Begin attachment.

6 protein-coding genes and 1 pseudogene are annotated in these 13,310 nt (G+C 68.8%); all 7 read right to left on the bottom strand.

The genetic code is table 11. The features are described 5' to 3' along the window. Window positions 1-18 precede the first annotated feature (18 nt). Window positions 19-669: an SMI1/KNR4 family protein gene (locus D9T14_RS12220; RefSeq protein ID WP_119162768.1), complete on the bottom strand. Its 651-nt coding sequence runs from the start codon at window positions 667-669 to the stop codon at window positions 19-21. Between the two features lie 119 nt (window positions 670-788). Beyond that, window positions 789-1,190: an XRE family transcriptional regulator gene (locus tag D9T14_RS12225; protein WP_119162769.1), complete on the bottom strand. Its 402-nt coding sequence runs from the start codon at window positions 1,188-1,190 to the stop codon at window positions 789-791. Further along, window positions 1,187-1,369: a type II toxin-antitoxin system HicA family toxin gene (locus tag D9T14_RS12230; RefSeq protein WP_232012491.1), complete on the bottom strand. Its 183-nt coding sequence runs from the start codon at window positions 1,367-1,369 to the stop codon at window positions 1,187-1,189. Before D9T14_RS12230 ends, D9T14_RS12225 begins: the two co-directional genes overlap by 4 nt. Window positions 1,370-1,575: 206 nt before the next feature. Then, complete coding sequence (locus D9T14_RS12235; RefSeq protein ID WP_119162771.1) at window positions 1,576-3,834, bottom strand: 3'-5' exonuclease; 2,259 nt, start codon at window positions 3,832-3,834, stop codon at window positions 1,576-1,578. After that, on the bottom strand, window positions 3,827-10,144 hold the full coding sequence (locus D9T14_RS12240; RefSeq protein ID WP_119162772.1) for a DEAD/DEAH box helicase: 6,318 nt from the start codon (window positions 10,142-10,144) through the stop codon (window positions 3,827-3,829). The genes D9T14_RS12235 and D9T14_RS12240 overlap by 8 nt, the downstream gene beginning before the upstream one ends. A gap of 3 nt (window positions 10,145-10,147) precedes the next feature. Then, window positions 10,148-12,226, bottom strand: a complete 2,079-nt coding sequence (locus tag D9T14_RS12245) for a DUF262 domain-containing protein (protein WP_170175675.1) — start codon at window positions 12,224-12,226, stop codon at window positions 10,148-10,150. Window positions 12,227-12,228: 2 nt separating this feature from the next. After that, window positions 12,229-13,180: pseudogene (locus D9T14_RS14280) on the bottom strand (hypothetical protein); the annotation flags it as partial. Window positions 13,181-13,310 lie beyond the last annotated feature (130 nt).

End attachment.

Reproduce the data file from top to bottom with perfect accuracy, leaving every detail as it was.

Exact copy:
6 protein-coding genes and 1 pseudogene are annotated in these 13,310 nt (G+C 68.8%); all 7 read right to left on the bottom strand.

The genetic code is table 11. The features are described 5' to 3' along the window. Window positions 1-18 precede the first annotated feature (18 nt). Window positions 19-669: an SMI1/KNR4 family protein gene (locus D9T14_RS12220; RefSeq protein ID WP_119162768.1), complete on the bottom strand. Its 651-nt coding sequence runs from the start codon at window positions 667-669 to the stop codon at window positions 19-21. Between the two features lie 119 nt (window positions 670-788). Beyond that, window positions 789-1,190: an XRE family transcriptional regulator gene (locus tag D9T14_RS12225; protein WP_119162769.1), complete on the bottom strand. Its 402-nt coding sequence runs from the start codon at window positions 1,188-1,190 to the stop codon at window positions 789-791. Further along, window positions 1,187-1,369: a type II toxin-antitoxin system HicA family toxin gene (locus tag D9T14_RS12230; RefSeq protein WP_232012491.1), complete on the bottom strand. Its 183-nt coding sequence runs from the start codon at window positions 1,367-1,369 to the stop codon at window positions 1,187-1,189. Before D9T14_RS12230 ends, D9T14_RS12225 begins: the two co-directional genes overlap by 4 nt. Window positions 1,370-1,575: 206 nt before the next feature. Then, complete coding sequence (locus D9T14_RS12235; RefSeq protein ID WP_119162771.1) at window positions 1,576-3,834, bottom strand: 3'-5' exonuclease; 2,259 nt, start codon at window positions 3,832-3,834, stop codon at window positions 1,576-1,578. After that, on the bottom strand, window positions 3,827-10,144 hold the full coding sequence (locus D9T14_RS12240; RefSeq protein ID WP_119162772.1) for a DEAD/DEAH box helicase: 6,318 nt from the start codon (window positions 10,142-10,144) through the stop codon (window positions 3,827-3,829). The genes D9T14_RS12235 and D9T14_RS12240 overlap by 8 nt, the downstream gene beginning before the upstream one ends. A gap of 3 nt (window positions 10,145-10,147) precedes the next feature. Then, window positions 10,148-12,226, bottom strand: a complete 2,079-nt coding sequence (locus tag D9T14_RS12245) for a DUF262 domain-containing protein (protein WP_170175675.1) — start codon at window positions 12,224-12,226, stop codon at window positions 10,148-10,150. Window positions 12,227-12,228: 2 nt separating this feature from the next. After that, window positions 12,229-13,180: pseudogene (locus D9T14_RS14280) on the bottom strand (hypothetical protein); the annotation flags it as partial. Window positions 13,181-13,310 lie beyond the last annotated feature (130 nt).